8 p.m.--Negros left Manila with a large party as guests of Don Andres Soriano headed for Masbate, to inspect his mines there: Masbate Consolidated and IXL. Quezon, Roxas, Sabido, Confesor, Babbitt, Belden, Correa, Dewitt, Spanish Consul, Fairchild, Fernandez (Ramon), Fox, Hodsoll, Ingersoll, Kerk, Le Jeune, Peters, Selph, Whittall, Wolf and many others. Fine ship of 1900 tons and everything aboard de luxe. Bridge with Quezon, Babbitt, Ingersoll, Peters, Wolff etc. at all hours. Conversations with many aboard on mines, sugar, etc. The general impression as to the latter is no basis for the buoyancy and optimism as to the present prices of sugar shares and their future prospects. No one can answer the question: why this optimism? Not only are Filipinos buying up sugar mills, but haciendas also in the sugar districts are changing hands at prices much higher than before. Ramon Fernandez says they have just found that they can produce sugar at four and a half pesos a picul, whereas five and a half has been the cheapest heretofore. But the real reason for the situation is probably that the Filipinos know the sugar game (some have already made fortunes out of it), and they would rather stick to something they do so well than venture into new fields. Many of the gold mines are in an experimental stage still, and the general public is waiting to see what happens.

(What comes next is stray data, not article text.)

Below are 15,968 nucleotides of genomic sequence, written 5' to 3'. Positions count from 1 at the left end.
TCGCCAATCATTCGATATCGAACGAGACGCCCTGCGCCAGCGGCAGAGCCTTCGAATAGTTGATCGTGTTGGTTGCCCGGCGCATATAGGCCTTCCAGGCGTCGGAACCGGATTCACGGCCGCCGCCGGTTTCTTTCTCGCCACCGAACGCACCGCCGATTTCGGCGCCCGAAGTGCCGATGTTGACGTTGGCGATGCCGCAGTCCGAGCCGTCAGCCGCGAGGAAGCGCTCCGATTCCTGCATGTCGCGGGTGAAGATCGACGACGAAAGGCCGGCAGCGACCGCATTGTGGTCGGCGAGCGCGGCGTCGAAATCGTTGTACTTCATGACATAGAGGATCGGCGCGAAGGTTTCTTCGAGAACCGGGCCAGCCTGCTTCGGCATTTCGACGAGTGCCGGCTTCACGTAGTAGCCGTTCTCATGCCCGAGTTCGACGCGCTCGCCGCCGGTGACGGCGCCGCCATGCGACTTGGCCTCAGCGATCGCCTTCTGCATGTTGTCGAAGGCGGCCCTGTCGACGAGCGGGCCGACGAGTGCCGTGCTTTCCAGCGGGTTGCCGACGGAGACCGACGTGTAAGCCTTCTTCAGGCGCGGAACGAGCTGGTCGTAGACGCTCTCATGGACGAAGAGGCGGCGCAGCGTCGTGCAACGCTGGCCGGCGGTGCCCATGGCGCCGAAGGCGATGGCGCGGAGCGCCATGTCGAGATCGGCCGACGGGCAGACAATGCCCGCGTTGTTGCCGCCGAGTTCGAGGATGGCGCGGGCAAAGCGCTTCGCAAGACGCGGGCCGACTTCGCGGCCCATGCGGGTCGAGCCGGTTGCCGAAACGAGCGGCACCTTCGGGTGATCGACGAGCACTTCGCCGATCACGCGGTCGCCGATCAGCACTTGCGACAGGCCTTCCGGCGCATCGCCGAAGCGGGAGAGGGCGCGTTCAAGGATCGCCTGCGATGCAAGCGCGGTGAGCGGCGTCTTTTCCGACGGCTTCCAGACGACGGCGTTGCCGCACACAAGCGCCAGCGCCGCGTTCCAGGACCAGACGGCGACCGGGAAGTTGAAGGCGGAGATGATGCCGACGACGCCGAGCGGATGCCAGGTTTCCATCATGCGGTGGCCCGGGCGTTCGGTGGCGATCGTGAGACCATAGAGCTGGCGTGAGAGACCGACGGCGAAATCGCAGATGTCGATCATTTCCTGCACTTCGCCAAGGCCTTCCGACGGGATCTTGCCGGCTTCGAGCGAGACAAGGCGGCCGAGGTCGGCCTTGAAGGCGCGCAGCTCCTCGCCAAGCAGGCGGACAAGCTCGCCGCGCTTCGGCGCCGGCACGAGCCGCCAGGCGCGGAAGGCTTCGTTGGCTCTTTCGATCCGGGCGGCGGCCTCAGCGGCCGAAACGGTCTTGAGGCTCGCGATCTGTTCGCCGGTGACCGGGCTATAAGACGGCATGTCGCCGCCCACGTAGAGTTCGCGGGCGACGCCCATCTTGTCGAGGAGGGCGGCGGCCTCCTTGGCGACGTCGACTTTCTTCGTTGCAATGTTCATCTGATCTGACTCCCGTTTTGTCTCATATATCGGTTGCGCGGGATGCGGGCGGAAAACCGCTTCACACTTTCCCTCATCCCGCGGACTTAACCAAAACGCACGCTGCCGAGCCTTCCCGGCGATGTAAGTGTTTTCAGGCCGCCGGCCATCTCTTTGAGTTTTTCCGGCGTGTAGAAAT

Duggleby states that up to date, no proof exists that the Paracale district is as rich as the gold vinds in Baguio. However it was formerly the chief seat of Spanish mining. Says that under American rule no new mines have been discovered in the Philippines–yet every creek in the islands has traces of gold. He doubts whether sufficient gold will ever be produced to satisfy the world, since production is not increasing, in spite of very high present price of gold as a commodity.

The general opinion is that very little foreign capital has as yet come into Philippine gold shares.

Talked with Fairchild, Fernandez and Alunan on sugar: the latter sold his own sugar shares in Negros. Babbitt is bewildered by the high prices of sugar shares, including those of his own company.

I asked Quezon if he couldn’t do something to ease off the dismissal of Hartendorp. He replied “we are going to make him a Professor of English.” Quezon was tired out when he came aboard, and the next morning he was as fresh as a daisy, and very gay. I heard him dictating in his cabin–next to mine, at 6:30 a.m.